ARCHITECT John Scott’s professional life was unconventional, his unorthodox approach to architectural education and practice often cited as the basis for his brilliance as a designer. He was born in 1924 at Haumoana in the Hawkes Bay, and was of Taranaki, Te Arawa and British heritage. He enrolled at the Auckland University College School of Architecture in 1946, after training in the Air Force in the last year of World War II. Before that he worked for a short time as a shepherd. While he found inspiration and mentorship in the company of staff such as Vernon Brown and Bill Wilson, university life did not suit him, and he left the school a few papers short of completing his diploma, eventually finding short-term employment with R. Pickmere Architect, Structural Developments and the highly innovative Group Architects. Hankering for the nurturing environment and intellectual freedoms of small-town life, he returned to Haumoana in 1953 with his expanding family and started his own practice.
From the beginning, private residences dominated his work, punctuated by some exceptional public commissions. The architectural historian Russell Walden describes two early projects, the Savage and the Falls houses (Havelock North 1952-3), as examples of a nascent design philosophy that drew on the whare (Maori house) and woolshed as vernacular design precedents.
From these concept generators come the hallmarks of Scott’s residential designs: porches, strong roof lines, “honest” materials, such as exposed timber and unpainted concrete, and carefully placed glazing.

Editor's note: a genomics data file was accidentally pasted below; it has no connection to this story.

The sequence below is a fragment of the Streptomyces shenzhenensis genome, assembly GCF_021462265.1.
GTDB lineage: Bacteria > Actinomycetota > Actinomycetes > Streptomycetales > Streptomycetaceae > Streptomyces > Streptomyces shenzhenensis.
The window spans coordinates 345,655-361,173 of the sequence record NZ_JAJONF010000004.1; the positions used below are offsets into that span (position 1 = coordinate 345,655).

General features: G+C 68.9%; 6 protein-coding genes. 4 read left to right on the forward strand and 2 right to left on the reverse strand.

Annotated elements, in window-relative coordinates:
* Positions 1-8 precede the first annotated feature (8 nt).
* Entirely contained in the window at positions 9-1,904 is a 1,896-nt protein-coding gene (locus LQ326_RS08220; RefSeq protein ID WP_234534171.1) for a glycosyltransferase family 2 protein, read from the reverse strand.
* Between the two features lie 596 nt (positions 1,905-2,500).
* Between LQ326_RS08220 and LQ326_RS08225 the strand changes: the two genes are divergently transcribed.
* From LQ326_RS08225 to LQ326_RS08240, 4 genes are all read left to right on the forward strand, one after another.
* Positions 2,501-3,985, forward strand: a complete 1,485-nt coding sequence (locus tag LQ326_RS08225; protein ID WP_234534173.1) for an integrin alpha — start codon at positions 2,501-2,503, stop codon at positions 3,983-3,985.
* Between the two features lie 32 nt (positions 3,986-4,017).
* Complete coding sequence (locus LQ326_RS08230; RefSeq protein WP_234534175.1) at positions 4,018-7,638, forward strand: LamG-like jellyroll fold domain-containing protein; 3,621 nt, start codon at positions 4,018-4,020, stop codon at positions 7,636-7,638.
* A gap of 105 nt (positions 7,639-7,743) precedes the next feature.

In a 1991 interview about the house he designed for his daughter, Ema, and her husband on the family landholding, Scott explained that his convention of arranging major sections of the house around the main entrance was derived from the pare (door lintel) of a meeting house. In Maori architecture, the pare is a ritual transition marker between the inside and outside that also sets up a division of function down the house. The pare’s carved female form, usually Hinenuitepo – a deity who is the gatekeeper to the realms of life and death – held a special significance for Scott, who regarded entrances as important places of welcome and departure.
An early public triumph was St John’s Chapel in Hastings (1954-6), which attracted the offer of the project for which he is best remembered, the Chapel of Futuna, Karori, Wellington (1958- 61). Walden has described it as a fusion of Maori and Christian architecture. Its ribbed rafters, central “heart” column and low eaves are reminiscent of the anthropomorphic structure of a Maori meeting house, while its overall form was clearly influenced by Le Corbusier’s celebrated Notre Dame du Haut, completed in 1955 in Ronchamp, France.
Artist Jim Allen designed Futuna’s stained-glass windows, which are also reminiscent of those in Notre Dame du Haut and Henri Matisse’s 1951 decoration of the Dominican Chapel of the Rosary in Vence, near, Nice. Futuna’s Maori references not only locate the building here, in Polynesia, but also recall the Pacific Island of Futuna on which the missionary Peter Chanel, to whom the project is dedicated, was martyred in 1841. Futuna Chapel, as it is widely known, is generally regarded as one of New Zealand’s finest buildings, winning the New Zealand Institute of Architects gold medal in 1968 and its 25-year Award in 1986.
The success of Futuna led to a number of other church commissions, each of which developed forms and concepts from earlier projects.
For Our Lady of Lourdes, built in Havelock North in 1959, Scott extruded the roof line first seen in Futuna, exaggerating the gables by pulling back
Photo captions –
LEFT: Interior of Our Lady of Lourdes, Havelock North.
ABOVE: John Scott
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